The resampling method introduced in Efron (1979) was designed for i.i.d. univariate data but is easily extended to multivariate data. As discussed in . If $ x_1,···,x_n $ is a sample of vectors, to maintain the covariance structure of the data in the sample. It is not immediately obvious whether one can resample a time series $ x_1,x_2,···,x_n $. A time series is essentially a sample of size 1 from a stochastic process. Resampling a sample is original sample, so one learns nothing by resampling. Therefore, resampling of a time series requires new ideas.
Model-based resampling is easily adopted to time series. The resamples are obtained by simulating the time series model. For example, if the model is ARIMA(p,d,q), then the resamples of an ARIMA(p, q) model with MLEs (from the differenced series) of the autoregressive and moving average coefficients and the noise variance. The resamples are the sequences of partial sum of the simulated ARIMA(p, q) process.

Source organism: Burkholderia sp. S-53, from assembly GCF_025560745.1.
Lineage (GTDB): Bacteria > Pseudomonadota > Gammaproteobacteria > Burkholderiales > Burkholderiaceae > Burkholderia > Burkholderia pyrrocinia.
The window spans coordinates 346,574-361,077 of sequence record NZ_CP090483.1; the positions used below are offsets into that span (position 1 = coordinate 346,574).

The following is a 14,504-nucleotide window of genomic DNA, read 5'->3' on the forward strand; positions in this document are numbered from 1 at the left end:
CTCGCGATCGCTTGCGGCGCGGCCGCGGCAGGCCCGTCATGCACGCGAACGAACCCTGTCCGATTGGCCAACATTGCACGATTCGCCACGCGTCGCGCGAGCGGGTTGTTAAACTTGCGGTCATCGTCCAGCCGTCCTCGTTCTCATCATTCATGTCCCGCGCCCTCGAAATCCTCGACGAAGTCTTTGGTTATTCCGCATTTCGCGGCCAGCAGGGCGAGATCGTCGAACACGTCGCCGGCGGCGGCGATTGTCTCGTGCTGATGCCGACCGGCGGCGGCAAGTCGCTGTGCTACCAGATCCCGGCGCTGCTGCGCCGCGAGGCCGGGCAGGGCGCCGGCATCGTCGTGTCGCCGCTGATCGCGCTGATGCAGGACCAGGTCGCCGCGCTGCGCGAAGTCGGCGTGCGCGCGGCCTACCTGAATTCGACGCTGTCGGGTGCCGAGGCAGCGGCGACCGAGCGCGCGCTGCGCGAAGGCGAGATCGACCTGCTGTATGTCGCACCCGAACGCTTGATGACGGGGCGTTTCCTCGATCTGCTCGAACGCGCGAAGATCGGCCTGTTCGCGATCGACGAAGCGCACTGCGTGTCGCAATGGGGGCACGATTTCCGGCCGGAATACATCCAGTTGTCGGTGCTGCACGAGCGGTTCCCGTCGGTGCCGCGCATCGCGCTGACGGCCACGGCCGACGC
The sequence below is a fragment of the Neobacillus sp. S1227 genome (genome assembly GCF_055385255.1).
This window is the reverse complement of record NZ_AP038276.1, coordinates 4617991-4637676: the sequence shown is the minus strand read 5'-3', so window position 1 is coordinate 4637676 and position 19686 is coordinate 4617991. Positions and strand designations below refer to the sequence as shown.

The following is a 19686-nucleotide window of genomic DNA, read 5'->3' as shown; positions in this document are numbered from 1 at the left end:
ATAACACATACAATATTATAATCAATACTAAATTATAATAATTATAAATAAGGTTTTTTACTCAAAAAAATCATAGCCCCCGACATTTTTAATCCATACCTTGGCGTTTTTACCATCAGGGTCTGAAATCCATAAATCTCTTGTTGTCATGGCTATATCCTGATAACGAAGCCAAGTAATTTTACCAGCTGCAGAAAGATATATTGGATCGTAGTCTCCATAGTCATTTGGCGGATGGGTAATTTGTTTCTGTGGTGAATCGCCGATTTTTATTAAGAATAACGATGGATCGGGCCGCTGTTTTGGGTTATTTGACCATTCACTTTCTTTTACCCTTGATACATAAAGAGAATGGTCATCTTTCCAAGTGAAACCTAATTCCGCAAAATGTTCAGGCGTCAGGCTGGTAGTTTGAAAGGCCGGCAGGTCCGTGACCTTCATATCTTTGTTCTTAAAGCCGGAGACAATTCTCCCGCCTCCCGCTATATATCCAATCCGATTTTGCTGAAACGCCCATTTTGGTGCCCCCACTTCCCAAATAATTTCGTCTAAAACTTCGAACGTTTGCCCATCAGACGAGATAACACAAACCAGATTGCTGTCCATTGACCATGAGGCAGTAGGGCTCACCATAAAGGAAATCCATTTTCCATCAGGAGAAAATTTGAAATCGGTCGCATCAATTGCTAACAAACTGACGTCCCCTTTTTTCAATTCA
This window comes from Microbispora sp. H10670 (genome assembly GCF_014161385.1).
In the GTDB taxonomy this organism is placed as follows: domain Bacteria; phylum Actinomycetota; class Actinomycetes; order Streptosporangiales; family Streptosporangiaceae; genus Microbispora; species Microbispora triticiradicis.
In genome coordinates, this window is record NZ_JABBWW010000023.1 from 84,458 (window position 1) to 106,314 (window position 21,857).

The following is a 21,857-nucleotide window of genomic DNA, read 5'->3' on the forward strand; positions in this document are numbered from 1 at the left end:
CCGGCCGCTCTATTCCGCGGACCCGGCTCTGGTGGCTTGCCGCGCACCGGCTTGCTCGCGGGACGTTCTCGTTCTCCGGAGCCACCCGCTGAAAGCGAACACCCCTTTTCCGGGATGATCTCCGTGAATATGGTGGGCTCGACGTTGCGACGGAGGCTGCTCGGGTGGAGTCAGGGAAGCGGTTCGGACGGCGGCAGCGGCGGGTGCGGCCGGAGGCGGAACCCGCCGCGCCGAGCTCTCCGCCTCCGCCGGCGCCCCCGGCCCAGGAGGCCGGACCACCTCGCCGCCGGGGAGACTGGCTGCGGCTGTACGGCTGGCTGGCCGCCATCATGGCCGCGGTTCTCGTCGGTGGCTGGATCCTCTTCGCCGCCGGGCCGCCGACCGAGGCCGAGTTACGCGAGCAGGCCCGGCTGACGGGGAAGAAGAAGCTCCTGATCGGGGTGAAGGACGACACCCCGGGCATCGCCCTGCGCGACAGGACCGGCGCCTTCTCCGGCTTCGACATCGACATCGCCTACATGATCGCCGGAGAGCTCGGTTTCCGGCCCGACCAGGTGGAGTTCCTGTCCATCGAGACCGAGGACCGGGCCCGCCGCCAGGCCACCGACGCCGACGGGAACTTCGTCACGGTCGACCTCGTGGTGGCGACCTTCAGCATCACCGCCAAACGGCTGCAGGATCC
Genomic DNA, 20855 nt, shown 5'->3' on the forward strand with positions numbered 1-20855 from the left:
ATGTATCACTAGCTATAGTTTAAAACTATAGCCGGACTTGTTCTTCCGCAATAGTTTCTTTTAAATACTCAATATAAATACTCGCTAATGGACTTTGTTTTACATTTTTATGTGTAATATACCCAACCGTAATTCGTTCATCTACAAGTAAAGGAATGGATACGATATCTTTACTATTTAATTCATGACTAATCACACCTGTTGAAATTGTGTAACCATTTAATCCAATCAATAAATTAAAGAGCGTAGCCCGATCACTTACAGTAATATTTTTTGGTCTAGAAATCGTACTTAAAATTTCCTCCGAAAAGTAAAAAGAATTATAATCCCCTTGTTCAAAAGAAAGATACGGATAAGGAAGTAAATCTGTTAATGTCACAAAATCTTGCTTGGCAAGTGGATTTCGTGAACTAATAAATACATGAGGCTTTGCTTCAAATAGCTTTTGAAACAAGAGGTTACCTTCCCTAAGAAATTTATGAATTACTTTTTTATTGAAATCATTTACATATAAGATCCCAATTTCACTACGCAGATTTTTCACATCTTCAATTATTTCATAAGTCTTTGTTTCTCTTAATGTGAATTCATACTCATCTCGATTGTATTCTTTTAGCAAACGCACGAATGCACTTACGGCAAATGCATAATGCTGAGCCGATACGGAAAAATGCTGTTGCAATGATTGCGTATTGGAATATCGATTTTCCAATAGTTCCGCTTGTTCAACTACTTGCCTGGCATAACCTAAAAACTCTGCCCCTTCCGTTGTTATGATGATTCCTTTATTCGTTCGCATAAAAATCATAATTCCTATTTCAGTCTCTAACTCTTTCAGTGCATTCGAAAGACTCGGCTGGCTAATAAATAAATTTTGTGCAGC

Model-free resampling of time series is accomplished by block resampling, also called block bootstrap, which can be implemented using the tsboot function in R’s boot package. The idea is to break the series into roughly equal-length blocks of consecutive observations, to resample the block with replacement, and then to paste the blocks together. For example, if the time series is of length 200 and one uses 10 blocks of length 20, then the blocks are the first 20 observations, the next 20, and so forth. A possible resample is the fourth block (observation 61 to 80), then the last block (observation 181 to 200), then the second block (observation 21 to 40), then the fourth block again, and so on until there are 10 blocks in the resample.